CIOs band together to lift Michigan's fortunes

This savvy group of CIOs share ideas to boost their industry and promote tech innovation within their state. For members, expert advice is never more than a phone call away.

floating umbrellas against a blue cloudy sky

Three years ago, when David Behen signed on as the state of Michigan's CIO at the age of 42, he knew he didn't have all the knowledge or experience he would need to do the job. So he did what he says any good leader would do -- he asked for help.

Behen sent his request for assistance to both public- and private-sector IT executives across the financial, healthcare, automotive, transportation, education and government sectors.

"I told them, 'I can't give you money and I can't guarantee you contracts,'" he recalls. "But to a person, they all came back and said the same thing. 'If we can work to help the state of Michigan, it's going to help all of us.'"

Thus was born the CIO Kitchen Cabinet, a unique group of roughly two dozen IT executives from the Greater Detroit area who meet monthly to discuss critical business and technology issues. Initially, their main purpose was to advise Behen on matters ranging from bring-your-own-device and cybersecurity policies to reinventing economically ravaged Detroit and the rest of the state as a magnet for high-tech workers.

But in the two-plus years that the group has convened, advice and guidance has flowed freely in multiple directions, participants say. What started as an ad hoc advisory board for the state's new CIO has morphed into a pan-industry council of IT leaders who regularly and generously exchange ideas and best practices, in addition to gaining exposure for themselves and their organizations.

An Inside Look

On this particular day, the 17-person group convenes to hear Linglong He, CIO at Quicken Loans, a perennially top-ranking entry on Computerworld's Best Places to Work in IT list, describe how the Detroit-based online mortgage company attracts and retains top IT talent. Aside from the much-publicized all-day popcorn and pingpong games available to IT staffers, there is an employee referral bonus program, training retreats in Las Vegas, regular salary increases and other bonuses.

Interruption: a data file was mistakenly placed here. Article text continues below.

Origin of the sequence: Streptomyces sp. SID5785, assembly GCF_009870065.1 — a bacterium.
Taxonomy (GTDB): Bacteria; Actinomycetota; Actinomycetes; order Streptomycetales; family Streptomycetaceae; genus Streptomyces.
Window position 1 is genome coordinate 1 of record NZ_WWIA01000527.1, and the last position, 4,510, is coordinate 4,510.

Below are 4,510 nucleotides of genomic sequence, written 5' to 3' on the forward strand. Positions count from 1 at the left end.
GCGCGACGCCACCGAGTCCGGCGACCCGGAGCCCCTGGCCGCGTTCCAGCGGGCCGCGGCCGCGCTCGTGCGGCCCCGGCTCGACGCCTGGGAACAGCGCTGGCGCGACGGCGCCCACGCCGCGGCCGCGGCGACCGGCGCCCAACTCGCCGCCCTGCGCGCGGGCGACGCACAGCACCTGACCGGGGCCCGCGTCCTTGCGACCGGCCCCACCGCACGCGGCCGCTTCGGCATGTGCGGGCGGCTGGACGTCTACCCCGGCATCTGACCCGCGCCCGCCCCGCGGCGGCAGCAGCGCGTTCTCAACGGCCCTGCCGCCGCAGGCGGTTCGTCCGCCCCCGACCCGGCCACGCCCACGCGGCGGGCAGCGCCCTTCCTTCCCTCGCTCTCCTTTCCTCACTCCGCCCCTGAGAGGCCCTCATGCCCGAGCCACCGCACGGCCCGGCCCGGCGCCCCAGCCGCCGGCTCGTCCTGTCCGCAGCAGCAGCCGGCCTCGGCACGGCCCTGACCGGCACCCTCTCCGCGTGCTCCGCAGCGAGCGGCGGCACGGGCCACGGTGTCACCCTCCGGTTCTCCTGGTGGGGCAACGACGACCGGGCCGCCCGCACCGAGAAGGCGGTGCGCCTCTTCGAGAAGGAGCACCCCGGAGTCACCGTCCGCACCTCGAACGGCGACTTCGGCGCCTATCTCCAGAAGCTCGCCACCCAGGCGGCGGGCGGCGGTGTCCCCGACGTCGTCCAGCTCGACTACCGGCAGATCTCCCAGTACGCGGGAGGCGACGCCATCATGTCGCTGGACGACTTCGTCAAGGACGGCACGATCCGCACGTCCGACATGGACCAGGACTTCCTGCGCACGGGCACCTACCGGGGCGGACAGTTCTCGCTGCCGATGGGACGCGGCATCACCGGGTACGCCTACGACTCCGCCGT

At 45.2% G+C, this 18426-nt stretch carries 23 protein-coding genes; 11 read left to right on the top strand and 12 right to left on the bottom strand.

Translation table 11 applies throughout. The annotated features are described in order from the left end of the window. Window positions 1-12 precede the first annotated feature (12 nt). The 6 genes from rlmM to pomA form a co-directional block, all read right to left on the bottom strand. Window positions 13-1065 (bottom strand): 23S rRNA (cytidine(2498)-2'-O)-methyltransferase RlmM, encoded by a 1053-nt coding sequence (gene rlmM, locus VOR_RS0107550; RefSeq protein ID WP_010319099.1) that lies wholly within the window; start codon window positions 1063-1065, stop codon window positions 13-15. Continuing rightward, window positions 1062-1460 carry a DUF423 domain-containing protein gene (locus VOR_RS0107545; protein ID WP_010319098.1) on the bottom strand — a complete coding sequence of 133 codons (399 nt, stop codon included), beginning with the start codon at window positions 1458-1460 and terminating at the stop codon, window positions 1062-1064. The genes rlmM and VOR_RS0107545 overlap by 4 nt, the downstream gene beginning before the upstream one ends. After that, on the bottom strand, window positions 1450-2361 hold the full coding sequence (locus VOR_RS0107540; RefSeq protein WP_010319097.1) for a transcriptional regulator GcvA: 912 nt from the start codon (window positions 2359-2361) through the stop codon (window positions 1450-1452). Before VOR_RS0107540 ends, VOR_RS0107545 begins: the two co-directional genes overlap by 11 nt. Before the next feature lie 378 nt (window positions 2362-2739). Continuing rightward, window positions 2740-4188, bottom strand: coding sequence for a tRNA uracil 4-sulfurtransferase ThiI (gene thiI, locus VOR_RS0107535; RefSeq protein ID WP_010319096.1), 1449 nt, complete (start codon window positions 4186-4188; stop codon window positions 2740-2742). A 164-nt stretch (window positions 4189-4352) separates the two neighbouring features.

"The idea at first was to advise me, and then we morphed to a group about how to move the ball forward for all of us," says Behen. It's absolutely turned into more than I ever thought it could be."

"But money isn't the only thing that keeps people happy," He tells the group. Every Monday afternoon, calendars are kept clear so employees can work on their own pet projects.

"We also provide time for people to be innovative," she says. "All of the conference rooms are reserved, and we have a lot of innovative stuff come out of that time. It's a productive way to provide time for employees to be innovative."

But many of the CIOs gathered here are from organizations that don't have the time, money and/or staff to allow techies to work on their own innovations during working hours. Others are constrained by rules governing union personnel. And in some cases, dedicated innovation time doesn't jibe with company culture. But despite the differences in their organizational cultures, all of the members extol the value of each and every discussion the group has had as well as the numerous benefits of meeting regularly with their peers.

"It's my view that in IT, it is always good to see and learn about other environments and arenas," says Mark Cybulski, CIO at ZF North America, a driveline and chassis manufacturer that's one of the top 10 global suppliers to the automotive industry.

"My environment is not the same as many others in the group. For instance, we use lots of software packages and computer-aided engineering and, so far, we don't have pingpong tables or beach balls here. But discussing other topics, such as hearing firsthand evaluations of Google apps or Microsoft Office 365, can jump-start your own efforts," he says.

Even more valuable, Cybulski says, is the face time with fellow IT executives from other companies.

"Meeting as a group changes the mindset around collaboration. People are willing to divulge things verbally and face-to-face that they're not going to post online or tweet about. They're not going to tweet that they just had a massive failure with a cloud supplier. But here, if someone asks about my experience with a certain supplier, I'm willing to talk about things that they might want to be wary about and share lessons learned."

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